Women march into American politics

John Trotter

After the 2016 election of Donald Trump, a man who campaigned on sexist, racist rhetoric, an unprecedented number of women have decided to run for political office across the United States, many of them for the first time.
The Women’s March, on the day after Trump’s inauguration in January 2017, can be seen now as the first shot fired by women seeking to change the gender dynamic in American politics. One year later, over 30,000 women interested in running for political office have contacted Emily’s List, an organization that has worked for over three decades to help recruit and elect pro-choice Democratic candidates to office. Previously, they have been used to hearing from less than 1000.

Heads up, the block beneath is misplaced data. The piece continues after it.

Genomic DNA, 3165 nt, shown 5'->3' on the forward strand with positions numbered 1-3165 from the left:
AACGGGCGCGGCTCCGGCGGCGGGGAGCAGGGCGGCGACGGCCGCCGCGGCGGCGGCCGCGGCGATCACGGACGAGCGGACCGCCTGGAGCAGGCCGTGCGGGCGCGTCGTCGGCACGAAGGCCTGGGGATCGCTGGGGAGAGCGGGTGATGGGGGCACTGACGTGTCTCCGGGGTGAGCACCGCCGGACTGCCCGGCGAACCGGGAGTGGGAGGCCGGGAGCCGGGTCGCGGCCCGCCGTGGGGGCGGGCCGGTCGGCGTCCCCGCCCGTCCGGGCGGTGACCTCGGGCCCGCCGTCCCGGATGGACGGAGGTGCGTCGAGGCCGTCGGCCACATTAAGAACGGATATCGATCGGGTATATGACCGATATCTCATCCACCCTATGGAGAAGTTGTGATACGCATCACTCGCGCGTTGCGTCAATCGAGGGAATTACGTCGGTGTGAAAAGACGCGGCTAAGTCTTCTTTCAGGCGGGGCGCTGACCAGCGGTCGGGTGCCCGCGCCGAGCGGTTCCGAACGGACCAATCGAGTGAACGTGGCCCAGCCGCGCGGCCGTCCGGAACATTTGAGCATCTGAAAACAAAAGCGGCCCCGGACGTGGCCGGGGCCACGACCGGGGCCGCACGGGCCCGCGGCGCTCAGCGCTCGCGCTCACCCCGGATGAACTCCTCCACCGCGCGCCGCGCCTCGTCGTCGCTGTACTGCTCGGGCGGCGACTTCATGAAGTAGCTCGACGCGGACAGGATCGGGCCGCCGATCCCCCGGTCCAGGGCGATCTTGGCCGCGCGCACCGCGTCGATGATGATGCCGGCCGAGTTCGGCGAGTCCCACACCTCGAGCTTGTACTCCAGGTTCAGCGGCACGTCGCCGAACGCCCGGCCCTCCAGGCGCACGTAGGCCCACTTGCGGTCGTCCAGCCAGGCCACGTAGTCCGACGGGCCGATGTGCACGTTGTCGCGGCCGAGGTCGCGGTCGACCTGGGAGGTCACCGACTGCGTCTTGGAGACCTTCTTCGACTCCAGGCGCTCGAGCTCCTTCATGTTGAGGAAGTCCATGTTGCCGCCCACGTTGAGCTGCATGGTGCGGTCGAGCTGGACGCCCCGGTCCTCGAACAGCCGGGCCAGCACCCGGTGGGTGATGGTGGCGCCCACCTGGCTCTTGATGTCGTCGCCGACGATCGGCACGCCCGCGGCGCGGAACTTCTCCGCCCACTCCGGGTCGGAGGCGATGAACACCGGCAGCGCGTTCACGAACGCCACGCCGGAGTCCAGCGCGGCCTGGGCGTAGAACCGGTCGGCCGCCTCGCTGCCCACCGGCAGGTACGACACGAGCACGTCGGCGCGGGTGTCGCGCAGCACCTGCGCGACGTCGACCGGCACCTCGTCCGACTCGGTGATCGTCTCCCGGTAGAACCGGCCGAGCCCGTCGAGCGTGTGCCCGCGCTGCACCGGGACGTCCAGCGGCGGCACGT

Progressive women want to become lawmakers not only to re-establish women’s reproductive rights, but also to address gender pay disparity. And they want to be in the position to take advantage of the powerful #MeToo movement to finally deal with the persistent culture of sexual assault and sexual harassment in the country.

As of 2018, women represent only 20% of the members of the U.S. Congress. This seems very likely to change after the 2018-midterm elections in November.

John Trotter has followed two women so far, who were both first-time candidates at the primary elections for the midterm elections of November 6th: Alexandria Ocasio-Cortez, who won the Democratic primary in New York’s 14th congressional district covering parts of the Bronx and Queens, and Kerri Harris, who was candidate in Delaware and failed to unseat Democratic U.S. Senator Tom Carper.

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